You are here

Trump Can Gut Obama-Era Labor Regs Because They Were Never Meant to Last

Citations

Reason covers the Secretary of Labor Acosta's decision to eliminate independent contractor rules.

Eliminating a set of Obama administration rules for independent contractors and businesses that operate as franchises took U.S. Labor Secretary Alexander Acosta only three sentences.

That's because those rules were passed in a way that practically invited their disposal by any future Republican administration.

Business groups welcomed the change. The Obama-era rules were potentially devastating for some small businesses and entrepreneuers and left bigger businesses on the hook for greater liability in future labor law disputes.

The change also serves as another sign the Trump administration is interested in rolling back rules that largely for political reasons to appease unions unnecessarily locked workers into less flexible employment relationships.

In a broader sense, last week's repeal of the so-called "independent contractor and joint employer rules" is a good example of why organizing an economy by executive fiat creates problematic uncertainty for employers and workers.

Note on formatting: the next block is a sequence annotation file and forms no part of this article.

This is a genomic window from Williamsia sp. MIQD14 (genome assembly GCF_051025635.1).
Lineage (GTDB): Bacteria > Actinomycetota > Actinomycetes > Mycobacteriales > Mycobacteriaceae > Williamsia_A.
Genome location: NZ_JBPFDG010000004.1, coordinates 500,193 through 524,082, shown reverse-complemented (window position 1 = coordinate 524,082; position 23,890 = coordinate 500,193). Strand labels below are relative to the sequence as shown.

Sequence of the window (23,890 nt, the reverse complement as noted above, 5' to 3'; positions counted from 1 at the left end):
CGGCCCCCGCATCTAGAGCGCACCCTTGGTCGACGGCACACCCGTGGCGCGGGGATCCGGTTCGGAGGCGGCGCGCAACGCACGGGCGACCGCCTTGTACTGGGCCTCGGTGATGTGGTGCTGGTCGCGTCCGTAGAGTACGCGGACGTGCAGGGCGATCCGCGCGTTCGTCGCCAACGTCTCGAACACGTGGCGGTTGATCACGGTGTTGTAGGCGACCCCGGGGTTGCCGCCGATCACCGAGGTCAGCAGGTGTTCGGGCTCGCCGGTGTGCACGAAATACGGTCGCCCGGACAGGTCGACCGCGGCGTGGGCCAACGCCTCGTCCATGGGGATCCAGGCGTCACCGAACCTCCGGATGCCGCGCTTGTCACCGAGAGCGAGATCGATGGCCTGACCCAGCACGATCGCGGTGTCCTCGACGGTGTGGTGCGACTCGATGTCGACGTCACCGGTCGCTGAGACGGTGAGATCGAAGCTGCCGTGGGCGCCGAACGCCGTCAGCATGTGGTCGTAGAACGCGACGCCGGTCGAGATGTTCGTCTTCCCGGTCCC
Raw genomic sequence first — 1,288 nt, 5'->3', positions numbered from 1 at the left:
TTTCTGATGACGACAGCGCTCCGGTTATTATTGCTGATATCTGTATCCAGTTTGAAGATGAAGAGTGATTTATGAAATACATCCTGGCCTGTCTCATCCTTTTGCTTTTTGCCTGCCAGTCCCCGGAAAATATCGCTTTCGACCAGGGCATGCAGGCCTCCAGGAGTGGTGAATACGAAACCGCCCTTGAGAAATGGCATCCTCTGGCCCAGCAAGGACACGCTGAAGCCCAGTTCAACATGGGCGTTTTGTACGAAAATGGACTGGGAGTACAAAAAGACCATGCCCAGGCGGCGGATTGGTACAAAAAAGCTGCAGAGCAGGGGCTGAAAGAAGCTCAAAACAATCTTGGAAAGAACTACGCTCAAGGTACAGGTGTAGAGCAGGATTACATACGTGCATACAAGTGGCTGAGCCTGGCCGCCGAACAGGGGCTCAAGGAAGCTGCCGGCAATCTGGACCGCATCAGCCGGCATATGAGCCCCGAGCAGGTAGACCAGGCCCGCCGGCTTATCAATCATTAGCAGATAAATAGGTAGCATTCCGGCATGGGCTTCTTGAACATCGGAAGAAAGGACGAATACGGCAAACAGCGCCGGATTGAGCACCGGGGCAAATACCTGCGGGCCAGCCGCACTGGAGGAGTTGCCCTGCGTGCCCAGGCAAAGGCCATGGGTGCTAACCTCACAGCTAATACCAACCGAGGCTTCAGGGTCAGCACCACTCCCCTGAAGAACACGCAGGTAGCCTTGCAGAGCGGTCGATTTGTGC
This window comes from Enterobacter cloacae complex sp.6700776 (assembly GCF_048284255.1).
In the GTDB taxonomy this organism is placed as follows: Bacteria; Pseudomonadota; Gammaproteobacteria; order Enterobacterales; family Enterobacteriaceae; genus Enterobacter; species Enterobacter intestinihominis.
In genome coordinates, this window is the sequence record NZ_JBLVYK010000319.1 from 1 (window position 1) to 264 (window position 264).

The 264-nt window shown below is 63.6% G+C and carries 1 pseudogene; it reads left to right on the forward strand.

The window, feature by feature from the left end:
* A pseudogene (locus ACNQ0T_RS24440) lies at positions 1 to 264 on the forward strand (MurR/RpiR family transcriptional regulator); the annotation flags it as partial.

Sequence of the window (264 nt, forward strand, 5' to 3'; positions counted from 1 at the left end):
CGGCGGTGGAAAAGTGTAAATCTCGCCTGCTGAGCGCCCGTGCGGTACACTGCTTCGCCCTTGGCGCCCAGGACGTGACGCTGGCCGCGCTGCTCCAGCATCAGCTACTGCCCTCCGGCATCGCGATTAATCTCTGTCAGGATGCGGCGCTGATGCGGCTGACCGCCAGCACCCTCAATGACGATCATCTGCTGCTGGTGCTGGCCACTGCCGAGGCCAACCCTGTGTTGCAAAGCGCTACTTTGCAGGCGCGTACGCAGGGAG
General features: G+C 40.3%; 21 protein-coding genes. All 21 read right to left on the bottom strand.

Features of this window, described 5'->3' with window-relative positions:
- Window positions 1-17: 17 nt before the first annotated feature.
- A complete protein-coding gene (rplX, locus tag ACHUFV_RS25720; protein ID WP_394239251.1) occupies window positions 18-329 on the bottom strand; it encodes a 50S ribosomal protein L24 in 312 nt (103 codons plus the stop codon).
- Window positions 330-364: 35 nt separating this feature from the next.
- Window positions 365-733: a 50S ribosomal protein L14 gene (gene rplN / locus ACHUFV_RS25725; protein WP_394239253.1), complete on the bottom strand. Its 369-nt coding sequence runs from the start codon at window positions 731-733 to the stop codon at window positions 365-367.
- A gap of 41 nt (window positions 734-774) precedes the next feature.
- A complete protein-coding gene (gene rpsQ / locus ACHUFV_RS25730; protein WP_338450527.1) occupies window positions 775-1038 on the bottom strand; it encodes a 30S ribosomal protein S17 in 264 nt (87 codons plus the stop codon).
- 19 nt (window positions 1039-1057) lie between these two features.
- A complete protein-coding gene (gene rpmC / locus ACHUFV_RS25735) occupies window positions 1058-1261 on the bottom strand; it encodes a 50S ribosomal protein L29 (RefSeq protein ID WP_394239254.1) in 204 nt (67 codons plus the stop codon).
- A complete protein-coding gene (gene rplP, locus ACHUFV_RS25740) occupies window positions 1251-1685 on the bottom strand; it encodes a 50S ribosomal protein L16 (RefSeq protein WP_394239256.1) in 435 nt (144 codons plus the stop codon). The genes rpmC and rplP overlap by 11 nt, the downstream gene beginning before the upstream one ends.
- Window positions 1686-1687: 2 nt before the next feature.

During the Obama administration, there was significant growth in what some observers call "regulatory dark matter." The phrase itself was coined—to my knowledge, at least—by Clyde Wayne Crews, a vice president at the Competitive Enterprise Institute and probably the most knowledgeable person in the country when it comes to the actual size and scope of the federal regulatory state. These pieces of "dark matter" are rules that, like their cosmic namesakes, can't really be seen or measured. They don't really exist, at least not in the traditional sense, but we can still see the effect that they have.

"Guidance documents," Crews' CEI colleague Ryan Young wrote in 2015, are an "increasingly popular form of dark matter." They are the result of regulations that are unclear, which might create a legal question about how they should be applied. When a court raises that question, the regulatory agency can responds with a "guidance" explaining to the judge how he or she should proceed. Judges can't be experts in all the technical details of government regulations, so they will often defer to the guidance provided by the very regulatory bodies whose rules are subject to a legal challenge.

"Agencies know this," Young points out, "and will take advantage of it to sneak through regulatory requirements without having to put them before the public."

Read the full article at Reason.